2) The system allows for the candidate who gets most votes not to become President.

Accepting (1) means accepting (2).

3) When a state heavily favours one candidate, neither candidate has to do anything to get that state's votes.

Most of the states, in the infinite wisdom of their state governments, have decided to tell their electors to vote for whoever gets the majority of votes in that state. This means that the presidential candidates can more or less ignore the interests of people in, for example, California (which always votes Democratic) and Texas (which always votes Republican). They can't afford to ignore them in the primaries, but once they've got the party's nomination, it's all about Florida and Ohio.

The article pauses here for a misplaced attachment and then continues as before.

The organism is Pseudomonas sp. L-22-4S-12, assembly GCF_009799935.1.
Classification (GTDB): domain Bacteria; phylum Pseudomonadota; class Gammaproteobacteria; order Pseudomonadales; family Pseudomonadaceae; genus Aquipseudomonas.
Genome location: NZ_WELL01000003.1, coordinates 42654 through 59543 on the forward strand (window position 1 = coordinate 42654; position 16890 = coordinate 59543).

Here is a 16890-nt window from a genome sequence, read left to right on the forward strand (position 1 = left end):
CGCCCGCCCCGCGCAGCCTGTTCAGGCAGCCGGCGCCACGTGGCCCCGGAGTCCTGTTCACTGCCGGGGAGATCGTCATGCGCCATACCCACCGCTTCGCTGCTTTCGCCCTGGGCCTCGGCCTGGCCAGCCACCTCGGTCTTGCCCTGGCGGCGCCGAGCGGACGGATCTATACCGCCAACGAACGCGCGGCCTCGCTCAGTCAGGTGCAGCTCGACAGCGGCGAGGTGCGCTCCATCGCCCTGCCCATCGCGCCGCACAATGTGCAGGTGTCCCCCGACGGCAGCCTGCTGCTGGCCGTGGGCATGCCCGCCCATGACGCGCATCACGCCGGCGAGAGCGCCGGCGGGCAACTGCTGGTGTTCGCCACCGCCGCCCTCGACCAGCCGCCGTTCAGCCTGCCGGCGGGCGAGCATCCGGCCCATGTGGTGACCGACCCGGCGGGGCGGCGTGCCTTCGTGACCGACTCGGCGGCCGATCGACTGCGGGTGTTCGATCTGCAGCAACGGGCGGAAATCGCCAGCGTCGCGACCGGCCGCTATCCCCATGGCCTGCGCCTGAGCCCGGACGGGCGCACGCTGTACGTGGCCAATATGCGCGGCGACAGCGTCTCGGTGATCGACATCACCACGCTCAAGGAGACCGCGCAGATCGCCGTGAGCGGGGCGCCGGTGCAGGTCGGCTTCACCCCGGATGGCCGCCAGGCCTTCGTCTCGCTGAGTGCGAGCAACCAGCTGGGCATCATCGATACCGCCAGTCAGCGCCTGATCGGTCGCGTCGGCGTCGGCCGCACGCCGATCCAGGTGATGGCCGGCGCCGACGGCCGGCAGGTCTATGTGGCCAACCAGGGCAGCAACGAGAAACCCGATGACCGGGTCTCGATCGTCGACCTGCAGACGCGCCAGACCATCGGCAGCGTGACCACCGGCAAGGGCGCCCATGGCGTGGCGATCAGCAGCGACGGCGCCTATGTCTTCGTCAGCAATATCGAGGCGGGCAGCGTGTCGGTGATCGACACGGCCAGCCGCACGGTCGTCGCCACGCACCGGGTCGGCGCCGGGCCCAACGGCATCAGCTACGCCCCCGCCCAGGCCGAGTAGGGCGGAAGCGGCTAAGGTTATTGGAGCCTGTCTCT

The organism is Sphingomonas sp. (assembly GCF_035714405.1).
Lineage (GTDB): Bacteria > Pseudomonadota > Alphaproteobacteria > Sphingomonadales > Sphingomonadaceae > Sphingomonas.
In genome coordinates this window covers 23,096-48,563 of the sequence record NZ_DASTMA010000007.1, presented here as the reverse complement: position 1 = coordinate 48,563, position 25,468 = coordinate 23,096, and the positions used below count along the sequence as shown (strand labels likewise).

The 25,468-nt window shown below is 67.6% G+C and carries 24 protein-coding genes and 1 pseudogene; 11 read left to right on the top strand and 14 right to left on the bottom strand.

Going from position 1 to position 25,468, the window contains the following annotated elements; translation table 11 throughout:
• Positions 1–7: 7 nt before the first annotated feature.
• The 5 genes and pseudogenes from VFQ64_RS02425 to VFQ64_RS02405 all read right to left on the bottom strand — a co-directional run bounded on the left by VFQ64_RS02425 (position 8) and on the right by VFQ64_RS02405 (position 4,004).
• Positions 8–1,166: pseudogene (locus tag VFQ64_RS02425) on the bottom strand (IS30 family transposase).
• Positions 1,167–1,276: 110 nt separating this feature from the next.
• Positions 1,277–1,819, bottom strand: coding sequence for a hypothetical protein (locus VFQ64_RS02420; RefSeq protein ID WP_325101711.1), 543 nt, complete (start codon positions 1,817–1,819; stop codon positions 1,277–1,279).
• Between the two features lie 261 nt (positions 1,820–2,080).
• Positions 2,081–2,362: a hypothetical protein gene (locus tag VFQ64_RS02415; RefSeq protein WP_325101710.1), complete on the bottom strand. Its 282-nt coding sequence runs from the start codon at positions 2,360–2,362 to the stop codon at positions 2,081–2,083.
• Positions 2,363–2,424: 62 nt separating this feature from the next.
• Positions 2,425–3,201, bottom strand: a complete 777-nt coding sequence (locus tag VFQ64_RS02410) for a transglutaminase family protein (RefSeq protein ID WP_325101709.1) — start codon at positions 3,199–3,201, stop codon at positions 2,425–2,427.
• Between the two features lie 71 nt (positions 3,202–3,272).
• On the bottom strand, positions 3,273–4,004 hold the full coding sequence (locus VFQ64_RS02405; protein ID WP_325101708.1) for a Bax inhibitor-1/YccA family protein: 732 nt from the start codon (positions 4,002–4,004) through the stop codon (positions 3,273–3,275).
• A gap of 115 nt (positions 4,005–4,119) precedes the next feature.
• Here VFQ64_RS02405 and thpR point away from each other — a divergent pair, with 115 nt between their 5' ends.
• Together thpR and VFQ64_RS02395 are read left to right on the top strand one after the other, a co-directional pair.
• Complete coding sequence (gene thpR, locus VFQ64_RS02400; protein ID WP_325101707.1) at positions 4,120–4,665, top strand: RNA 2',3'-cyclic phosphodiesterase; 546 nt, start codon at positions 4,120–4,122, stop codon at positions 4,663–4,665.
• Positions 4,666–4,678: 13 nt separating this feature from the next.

It's understandable that swing states would go for winner-takes-all. The presidential candidates can be expected to promise extra goodies to voters in swing states, which benefits everyone there. And while there's a chance the whole state won't vote the way an individual voter or legislator likes, this is kind of balanced out by the possibility that the whole state will vote the way they do like. The expected number of electoral voters isn't necessarily the same, because the expected vote split isn't the same as the chances of each side winning. (Suppose the state was guaranteed to vote 48-52.) Swing states aren't necessarily close states; they're states where either side might win (which in practice tend to be close states). But in genuine swing states, it's a gamble to be winner-take-all but not obviously a bad gamble, and there is the added bonus of candidates paying more attention to the voters when setting out their platforms.